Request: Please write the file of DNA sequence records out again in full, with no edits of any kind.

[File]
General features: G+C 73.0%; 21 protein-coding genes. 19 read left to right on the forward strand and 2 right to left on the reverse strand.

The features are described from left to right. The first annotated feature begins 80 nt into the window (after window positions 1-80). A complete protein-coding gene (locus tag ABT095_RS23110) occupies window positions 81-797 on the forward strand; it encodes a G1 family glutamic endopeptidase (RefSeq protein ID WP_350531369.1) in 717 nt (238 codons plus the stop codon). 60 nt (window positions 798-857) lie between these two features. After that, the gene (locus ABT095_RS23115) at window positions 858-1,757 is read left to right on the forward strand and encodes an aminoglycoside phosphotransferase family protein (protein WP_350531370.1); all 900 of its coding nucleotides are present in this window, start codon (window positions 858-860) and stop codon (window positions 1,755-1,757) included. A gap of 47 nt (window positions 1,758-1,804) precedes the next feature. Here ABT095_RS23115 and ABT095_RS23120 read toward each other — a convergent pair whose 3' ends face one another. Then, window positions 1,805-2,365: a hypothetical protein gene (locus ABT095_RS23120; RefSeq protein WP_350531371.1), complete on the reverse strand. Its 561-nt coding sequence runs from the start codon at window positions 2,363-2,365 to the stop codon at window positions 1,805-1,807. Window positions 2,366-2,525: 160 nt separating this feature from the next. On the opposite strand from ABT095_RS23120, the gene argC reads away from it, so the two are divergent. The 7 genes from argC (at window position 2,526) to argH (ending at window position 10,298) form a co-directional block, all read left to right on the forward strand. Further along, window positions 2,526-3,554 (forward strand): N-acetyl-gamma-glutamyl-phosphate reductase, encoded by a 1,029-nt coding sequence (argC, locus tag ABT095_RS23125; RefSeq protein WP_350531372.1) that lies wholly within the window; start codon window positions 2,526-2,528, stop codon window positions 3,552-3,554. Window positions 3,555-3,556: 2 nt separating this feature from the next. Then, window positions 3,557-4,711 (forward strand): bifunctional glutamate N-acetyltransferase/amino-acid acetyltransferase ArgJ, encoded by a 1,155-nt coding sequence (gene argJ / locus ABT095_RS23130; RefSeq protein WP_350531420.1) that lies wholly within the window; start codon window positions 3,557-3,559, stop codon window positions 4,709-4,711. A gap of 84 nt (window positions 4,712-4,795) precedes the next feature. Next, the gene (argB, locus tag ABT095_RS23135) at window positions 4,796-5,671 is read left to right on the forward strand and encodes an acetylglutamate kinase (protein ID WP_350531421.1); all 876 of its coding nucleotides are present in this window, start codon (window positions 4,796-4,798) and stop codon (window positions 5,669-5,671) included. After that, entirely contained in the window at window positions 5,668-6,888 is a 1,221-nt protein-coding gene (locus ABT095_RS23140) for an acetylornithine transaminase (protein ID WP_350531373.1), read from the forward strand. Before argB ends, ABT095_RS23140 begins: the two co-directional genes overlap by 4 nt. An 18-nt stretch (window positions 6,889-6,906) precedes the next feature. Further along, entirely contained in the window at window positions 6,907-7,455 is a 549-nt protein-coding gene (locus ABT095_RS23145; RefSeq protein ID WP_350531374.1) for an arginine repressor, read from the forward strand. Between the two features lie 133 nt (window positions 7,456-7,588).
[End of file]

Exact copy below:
General features: G+C 73.0%; 21 protein-coding genes. 19 read left to right on the forward strand and 2 right to left on the reverse strand.

The features are described from left to right. The first annotated feature begins 80 nt into the window (after window positions 1-80). A complete protein-coding gene (locus tag ABT095_RS23110) occupies window positions 81-797 on the forward strand; it encodes a G1 family glutamic endopeptidase (RefSeq protein ID WP_350531369.1) in 717 nt (238 codons plus the stop codon). 60 nt (window positions 798-857) lie between these two features. After that, the gene (locus ABT095_RS23115) at window positions 858-1,757 is read left to right on the forward strand and encodes an aminoglycoside phosphotransferase family protein (protein WP_350531370.1); all 900 of its coding nucleotides are present in this window, start codon (window positions 858-860) and stop codon (window positions 1,755-1,757) included. A gap of 47 nt (window positions 1,758-1,804) precedes the next feature. Here ABT095_RS23115 and ABT095_RS23120 read toward each other — a convergent pair whose 3' ends face one another. Then, window positions 1,805-2,365: a hypothetical protein gene (locus ABT095_RS23120; RefSeq protein WP_350531371.1), complete on the reverse strand. Its 561-nt coding sequence runs from the start codon at window positions 2,363-2,365 to the stop codon at window positions 1,805-1,807. Window positions 2,366-2,525: 160 nt separating this feature from the next. On the opposite strand from ABT095_RS23120, the gene argC reads away from it, so the two are divergent. The 7 genes from argC (at window position 2,526) to argH (ending at window position 10,298) form a co-directional block, all read left to right on the forward strand. Further along, window positions 2,526-3,554 (forward strand): N-acetyl-gamma-glutamyl-phosphate reductase, encoded by a 1,029-nt coding sequence (argC, locus tag ABT095_RS23125; RefSeq protein WP_350531372.1) that lies wholly within the window; start codon window positions 2,526-2,528, stop codon window positions 3,552-3,554. Window positions 3,555-3,556: 2 nt separating this feature from the next. Then, window positions 3,557-4,711 (forward strand): bifunctional glutamate N-acetyltransferase/amino-acid acetyltransferase ArgJ, encoded by a 1,155-nt coding sequence (gene argJ / locus ABT095_RS23130; RefSeq protein WP_350531420.1) that lies wholly within the window; start codon window positions 3,557-3,559, stop codon window positions 4,709-4,711. A gap of 84 nt (window positions 4,712-4,795) precedes the next feature. Next, the gene (argB, locus tag ABT095_RS23135) at window positions 4,796-5,671 is read left to right on the forward strand and encodes an acetylglutamate kinase (protein ID WP_350531421.1); all 876 of its coding nucleotides are present in this window, start codon (window positions 4,796-4,798) and stop codon (window positions 5,669-5,671) included. After that, entirely contained in the window at window positions 5,668-6,888 is a 1,221-nt protein-coding gene (locus ABT095_RS23140) for an acetylornithine transaminase (protein ID WP_350531373.1), read from the forward strand. Before argB ends, ABT095_RS23140 begins: the two co-directional genes overlap by 4 nt. An 18-nt stretch (window positions 6,889-6,906) precedes the next feature. Further along, entirely contained in the window at window positions 6,907-7,455 is a 549-nt protein-coding gene (locus ABT095_RS23145; RefSeq protein ID WP_350531374.1) for an arginine repressor, read from the forward strand. Between the two features lie 133 nt (window positions 7,456-7,588).